Anonymous Coward | more than 2 years ago | (#37526298)

you're clearly lying and I call shenanigans - not have a Starbucks!? As if.

Exoplanet community? (1)

thomasw_lrd (1203850) | more than 2 years ago | (#37520640)

It's nice to the ET's have a community on the exoplanet. So it must exist.

Re:Exoplanet community? (1)

johnmorganjr (960148) | more than 2 years ago | (#37520672)

ET's planet?? I thought it belonged to Paul. Now I'm beginning to wonder about everything out there.........

Re:Exoplanet community? (0)

Anonymous Coward | more than 2 years ago | (#37520918)

No, the walrus was Paul.

So what's the problem? (3, Insightful)

JoshuaZ (1134087) | more than 2 years ago | (#37520776)

According to TFA, the central problem is that the claimed planet seems to have an orbit which goes into the dusk disk around the star. But if this happens regularly, the disk should have been disrupted. The planet is also much brighter than one would expect for a planet in that position. If this isn't a planet it isn't clear what it is. There does seem to be something there. This could be some sort of artifact of the imaging methods but given the fact that it has been imaged with multiple instruments this seems extremely unlikely. So if this turns out not to be a planet we may be looking at some neat astronomical phenomenon not previously seen. Or it could be a bunch of unusually shiny dust. Hard to tell at this point. This is the sort of thing where the James Webb Telescope could be quite helpful. As of the last update it looks like James Webb is back on. But given how the current Congress acts, it could easily move to being canceled again.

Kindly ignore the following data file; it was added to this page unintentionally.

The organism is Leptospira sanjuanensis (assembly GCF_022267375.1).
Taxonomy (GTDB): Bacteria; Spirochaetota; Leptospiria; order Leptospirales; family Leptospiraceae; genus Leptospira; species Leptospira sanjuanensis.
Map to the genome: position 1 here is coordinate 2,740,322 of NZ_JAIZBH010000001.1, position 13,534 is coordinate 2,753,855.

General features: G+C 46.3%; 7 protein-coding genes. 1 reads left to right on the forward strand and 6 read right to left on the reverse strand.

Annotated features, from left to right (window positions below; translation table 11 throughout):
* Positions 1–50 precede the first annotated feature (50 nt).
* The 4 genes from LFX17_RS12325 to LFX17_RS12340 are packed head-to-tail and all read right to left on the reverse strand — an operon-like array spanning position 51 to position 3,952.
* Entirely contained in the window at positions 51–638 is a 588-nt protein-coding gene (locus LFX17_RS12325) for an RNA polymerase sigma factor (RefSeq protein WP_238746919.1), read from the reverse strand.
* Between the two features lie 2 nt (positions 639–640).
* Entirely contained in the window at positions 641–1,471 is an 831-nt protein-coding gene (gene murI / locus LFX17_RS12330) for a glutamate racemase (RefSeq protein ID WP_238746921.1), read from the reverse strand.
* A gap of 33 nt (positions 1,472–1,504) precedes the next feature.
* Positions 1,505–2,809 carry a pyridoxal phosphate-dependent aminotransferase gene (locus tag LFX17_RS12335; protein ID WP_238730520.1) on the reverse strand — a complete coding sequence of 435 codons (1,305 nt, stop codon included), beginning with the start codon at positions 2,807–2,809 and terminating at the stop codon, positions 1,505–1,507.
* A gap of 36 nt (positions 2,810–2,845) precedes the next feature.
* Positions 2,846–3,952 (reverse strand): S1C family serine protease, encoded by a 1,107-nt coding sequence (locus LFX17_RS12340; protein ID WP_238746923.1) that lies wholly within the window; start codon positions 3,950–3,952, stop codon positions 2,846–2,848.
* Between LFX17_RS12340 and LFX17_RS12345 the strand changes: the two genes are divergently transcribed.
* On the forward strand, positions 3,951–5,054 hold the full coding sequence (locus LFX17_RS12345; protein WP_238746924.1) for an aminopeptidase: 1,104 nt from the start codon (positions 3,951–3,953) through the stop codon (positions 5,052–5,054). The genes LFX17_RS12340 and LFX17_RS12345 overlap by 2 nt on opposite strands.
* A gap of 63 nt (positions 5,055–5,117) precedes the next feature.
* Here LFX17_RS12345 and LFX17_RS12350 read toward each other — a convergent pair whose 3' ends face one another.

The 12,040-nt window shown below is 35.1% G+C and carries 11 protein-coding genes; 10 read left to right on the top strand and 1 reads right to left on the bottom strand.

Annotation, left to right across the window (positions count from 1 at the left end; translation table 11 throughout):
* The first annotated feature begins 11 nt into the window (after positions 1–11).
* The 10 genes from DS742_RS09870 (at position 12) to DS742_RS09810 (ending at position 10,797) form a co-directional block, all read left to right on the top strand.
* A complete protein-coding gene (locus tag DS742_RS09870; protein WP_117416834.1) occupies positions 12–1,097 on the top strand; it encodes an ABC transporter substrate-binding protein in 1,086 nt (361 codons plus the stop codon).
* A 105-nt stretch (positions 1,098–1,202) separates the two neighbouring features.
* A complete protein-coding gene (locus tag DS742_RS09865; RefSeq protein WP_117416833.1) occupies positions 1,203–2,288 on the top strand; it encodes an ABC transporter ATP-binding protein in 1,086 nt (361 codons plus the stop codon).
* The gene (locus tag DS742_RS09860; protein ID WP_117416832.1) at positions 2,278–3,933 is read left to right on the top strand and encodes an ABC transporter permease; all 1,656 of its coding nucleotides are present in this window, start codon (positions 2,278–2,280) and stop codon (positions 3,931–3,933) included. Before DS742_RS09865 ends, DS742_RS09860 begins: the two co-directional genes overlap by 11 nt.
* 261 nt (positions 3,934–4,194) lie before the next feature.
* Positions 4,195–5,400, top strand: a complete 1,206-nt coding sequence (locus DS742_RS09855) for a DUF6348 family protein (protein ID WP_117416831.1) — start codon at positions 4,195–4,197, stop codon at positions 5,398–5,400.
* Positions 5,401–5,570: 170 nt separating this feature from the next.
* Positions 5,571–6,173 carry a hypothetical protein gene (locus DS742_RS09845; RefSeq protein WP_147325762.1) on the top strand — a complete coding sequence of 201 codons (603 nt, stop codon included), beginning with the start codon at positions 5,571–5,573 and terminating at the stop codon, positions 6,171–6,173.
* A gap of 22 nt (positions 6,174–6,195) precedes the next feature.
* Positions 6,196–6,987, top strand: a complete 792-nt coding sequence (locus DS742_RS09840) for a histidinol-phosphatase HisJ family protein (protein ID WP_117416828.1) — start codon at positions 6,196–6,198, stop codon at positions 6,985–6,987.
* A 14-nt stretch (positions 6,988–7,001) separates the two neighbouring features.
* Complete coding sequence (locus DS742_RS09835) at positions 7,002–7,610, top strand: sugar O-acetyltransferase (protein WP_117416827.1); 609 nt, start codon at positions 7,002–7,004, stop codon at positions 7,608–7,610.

It's almost certainly not imaginary. (5, Insightful)

tragedy (27079) | more than 2 years ago | (#37520858)